Skip to main content

Hedgehog's Magic Tricks by Ruth Paul

I love hedgehogs, especially in pictures books. I think this goes back to a book I had as a very young child, Miss Jaster's Garden by N. M. Bodecker. All apologies to Ruth Paul and her charming debut picture book, but I have to take a moment here to share this memorable, out of print book with you. Miss Jaster's Garden might as well have been a fairy tale filled with magic for all my little mind could comprehend when I read it as a kid in San Jose, CA. I had no idea that there could be houses by the ocean with flower gardens and paths and hedgehogs wandering around! And, as a kid who has worn glasses since the age of six, I could relate to the near-sighted, glasses wearing Miss Jaster who mistakenly sprinkles the seeds for a new flowerbed over the napping hedgehog. Flowers grow on Hedgie's back and he even has the chance to admire himself in a puddle. But, the poor old, half-blind Miss Jaster sees the traveling bouquet that Hedgie has become and calls the police. A mad chase ensues (the endpapers of Miss Jaster's Garden have maps of Miss Jaster's estate) and ends happily with tea in the garden and a saucer of milk for Hedgie. Who knew hedgehogs like milk? So many wondrous things for my little mind to take in... Besides being a truly great story that kids will never forget, Bodecker's illustrations are as lovely as a spring bloom with fine lines and gentle watercolors that bring this enchanting, silly story to life. If you EVER see this book for sale anywhere, buy it. I guarantee you there is or will be a child in your life who will cherish this book the way I do mine.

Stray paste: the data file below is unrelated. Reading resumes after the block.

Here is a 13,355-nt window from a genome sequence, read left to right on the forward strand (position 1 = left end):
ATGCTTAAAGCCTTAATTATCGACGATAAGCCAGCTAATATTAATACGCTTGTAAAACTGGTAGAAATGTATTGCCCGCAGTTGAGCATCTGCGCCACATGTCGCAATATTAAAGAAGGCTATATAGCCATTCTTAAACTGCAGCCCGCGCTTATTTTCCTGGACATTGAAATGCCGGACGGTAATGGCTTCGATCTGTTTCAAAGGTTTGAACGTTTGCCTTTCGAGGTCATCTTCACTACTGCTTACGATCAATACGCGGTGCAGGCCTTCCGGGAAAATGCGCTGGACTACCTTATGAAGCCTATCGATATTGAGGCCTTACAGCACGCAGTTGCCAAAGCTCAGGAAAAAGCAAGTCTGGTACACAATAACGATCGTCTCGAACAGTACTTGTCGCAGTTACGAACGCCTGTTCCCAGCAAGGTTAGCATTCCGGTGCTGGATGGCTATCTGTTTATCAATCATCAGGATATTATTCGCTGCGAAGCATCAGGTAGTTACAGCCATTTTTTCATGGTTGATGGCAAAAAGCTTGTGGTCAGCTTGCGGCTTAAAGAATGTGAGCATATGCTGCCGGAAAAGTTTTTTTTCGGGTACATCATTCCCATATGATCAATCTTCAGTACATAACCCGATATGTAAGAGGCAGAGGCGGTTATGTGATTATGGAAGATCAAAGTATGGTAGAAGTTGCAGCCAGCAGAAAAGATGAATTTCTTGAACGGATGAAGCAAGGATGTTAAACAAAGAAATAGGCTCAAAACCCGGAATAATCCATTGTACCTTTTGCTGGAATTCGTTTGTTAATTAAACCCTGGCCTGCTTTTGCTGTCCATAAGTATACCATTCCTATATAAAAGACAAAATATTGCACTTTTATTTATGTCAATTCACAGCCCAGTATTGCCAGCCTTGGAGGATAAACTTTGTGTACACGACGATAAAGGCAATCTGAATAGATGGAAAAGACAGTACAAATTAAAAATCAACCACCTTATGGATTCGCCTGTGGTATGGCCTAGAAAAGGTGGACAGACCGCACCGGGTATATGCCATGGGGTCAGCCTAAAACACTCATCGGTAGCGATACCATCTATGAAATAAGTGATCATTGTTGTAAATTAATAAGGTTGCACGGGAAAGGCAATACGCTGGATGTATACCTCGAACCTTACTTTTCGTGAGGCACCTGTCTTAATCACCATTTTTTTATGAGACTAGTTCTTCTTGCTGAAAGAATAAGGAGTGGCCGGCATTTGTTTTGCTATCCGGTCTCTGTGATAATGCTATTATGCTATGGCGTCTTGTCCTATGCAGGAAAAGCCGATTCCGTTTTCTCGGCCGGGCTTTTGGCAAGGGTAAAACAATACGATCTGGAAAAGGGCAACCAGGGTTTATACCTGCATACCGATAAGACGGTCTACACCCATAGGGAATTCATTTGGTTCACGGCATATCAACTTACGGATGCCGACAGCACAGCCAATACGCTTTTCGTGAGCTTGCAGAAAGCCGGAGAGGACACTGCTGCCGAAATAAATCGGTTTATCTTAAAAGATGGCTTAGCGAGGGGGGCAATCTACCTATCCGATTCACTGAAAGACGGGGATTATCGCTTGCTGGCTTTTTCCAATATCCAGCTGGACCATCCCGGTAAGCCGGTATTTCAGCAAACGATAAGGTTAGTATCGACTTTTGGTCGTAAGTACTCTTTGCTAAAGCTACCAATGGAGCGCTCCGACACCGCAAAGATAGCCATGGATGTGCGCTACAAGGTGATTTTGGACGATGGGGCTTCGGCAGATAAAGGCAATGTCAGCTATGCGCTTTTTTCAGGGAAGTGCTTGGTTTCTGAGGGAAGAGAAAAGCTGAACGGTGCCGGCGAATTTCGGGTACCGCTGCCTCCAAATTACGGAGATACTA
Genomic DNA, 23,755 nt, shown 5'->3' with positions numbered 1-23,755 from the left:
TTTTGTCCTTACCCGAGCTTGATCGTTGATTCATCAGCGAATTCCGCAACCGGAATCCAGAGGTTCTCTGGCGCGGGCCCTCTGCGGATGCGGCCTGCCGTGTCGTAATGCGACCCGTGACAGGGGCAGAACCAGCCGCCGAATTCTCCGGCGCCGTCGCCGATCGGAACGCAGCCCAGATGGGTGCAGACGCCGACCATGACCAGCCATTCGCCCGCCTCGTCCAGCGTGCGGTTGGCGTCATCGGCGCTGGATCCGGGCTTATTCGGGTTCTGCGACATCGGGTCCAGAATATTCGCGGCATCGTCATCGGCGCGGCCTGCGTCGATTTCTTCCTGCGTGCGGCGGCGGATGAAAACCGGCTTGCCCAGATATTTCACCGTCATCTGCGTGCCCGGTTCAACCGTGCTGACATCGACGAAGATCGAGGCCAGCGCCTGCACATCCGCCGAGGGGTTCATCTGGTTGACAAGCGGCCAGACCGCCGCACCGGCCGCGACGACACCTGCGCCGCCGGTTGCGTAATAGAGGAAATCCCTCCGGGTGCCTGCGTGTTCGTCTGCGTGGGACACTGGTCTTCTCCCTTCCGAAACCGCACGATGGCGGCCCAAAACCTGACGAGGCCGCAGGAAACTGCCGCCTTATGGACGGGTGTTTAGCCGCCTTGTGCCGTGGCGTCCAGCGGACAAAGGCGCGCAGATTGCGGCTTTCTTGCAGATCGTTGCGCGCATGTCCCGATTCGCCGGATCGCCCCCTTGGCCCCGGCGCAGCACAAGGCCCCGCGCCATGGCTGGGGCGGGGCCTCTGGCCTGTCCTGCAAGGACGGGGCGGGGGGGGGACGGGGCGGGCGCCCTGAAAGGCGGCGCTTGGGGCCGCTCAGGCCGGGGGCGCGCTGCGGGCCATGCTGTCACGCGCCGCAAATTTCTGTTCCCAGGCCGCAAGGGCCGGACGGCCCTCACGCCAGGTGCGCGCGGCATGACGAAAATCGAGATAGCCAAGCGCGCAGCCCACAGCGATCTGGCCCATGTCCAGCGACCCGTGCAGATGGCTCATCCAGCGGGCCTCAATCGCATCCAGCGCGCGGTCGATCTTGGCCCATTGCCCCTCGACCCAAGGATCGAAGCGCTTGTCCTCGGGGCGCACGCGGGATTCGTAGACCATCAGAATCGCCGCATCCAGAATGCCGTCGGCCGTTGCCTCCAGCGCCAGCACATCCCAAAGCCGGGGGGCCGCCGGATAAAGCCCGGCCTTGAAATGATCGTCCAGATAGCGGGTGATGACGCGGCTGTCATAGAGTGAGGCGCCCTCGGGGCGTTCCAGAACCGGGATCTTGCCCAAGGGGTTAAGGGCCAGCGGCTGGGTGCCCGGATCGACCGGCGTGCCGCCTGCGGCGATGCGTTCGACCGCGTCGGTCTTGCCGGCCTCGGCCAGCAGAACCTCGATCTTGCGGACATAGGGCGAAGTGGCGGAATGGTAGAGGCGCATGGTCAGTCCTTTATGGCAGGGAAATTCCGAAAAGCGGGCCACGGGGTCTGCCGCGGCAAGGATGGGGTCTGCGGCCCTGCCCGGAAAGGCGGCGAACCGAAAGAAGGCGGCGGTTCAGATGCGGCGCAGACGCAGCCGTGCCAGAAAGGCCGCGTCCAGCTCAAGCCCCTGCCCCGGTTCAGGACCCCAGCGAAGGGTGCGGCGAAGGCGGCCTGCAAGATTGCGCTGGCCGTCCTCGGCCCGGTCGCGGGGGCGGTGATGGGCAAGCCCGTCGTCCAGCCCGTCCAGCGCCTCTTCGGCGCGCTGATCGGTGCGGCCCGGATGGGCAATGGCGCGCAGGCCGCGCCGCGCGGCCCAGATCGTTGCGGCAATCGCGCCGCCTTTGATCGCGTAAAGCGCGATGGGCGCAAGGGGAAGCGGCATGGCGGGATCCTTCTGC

So, back to Ruth Paul and her adorable new book, Hedgehog's Magic Tricks. I get excited every time I see a picture book with a hedgehog as even a minor character (which they are usually relegated to being, who knows why?) But, in Paul's book, Hedgehog is the star of the show, although his show doesn't quite go as planned. 

Making Mouse disappear doesn't quite work. Pulling Rabbit out of a hat goes a little better, but not with out a tug or two on the ear. A few more failed magic tricks later, Hedgehog's friends help him out with his by coming up with a trick of their own. A big "Abracadabra!" reveals the prettiest cake I have seen in a picture book in a long time. In fact, I think cake in picture books has to be my second favorite thing after hedgehogs, so in my humble opinion, Hedgehog's Magic Tricks is a big, big hit!

Source: Review Copy

Other picture book hedgehogs I am quite fond of...

Cheer Up, Mouse! by Jed Henry

The Quiet Book and The Loud Book written by Deborah Underwood, illustrated by Renata Liwska

The Red Wagon by Renata Liwska

Of course, the fantastic Jan Brett always has hedgehogs in her books, even when they aren't the stars!

And, perhaps one of the first picture book hedgehogs, Beatrix Potter's Mrs. Tiggy Winkle.


Jenny said…
What is it about hedgehogs? I love them too!!
Tanya said…
Prickly on the outside, soft on the inside? That's what does it for me...

Popular posts from this blog

Made by Dad: 67 Blueprints for Making Cool Stuff - Projects You Can Build For (and With) Kids! by Scott Bedford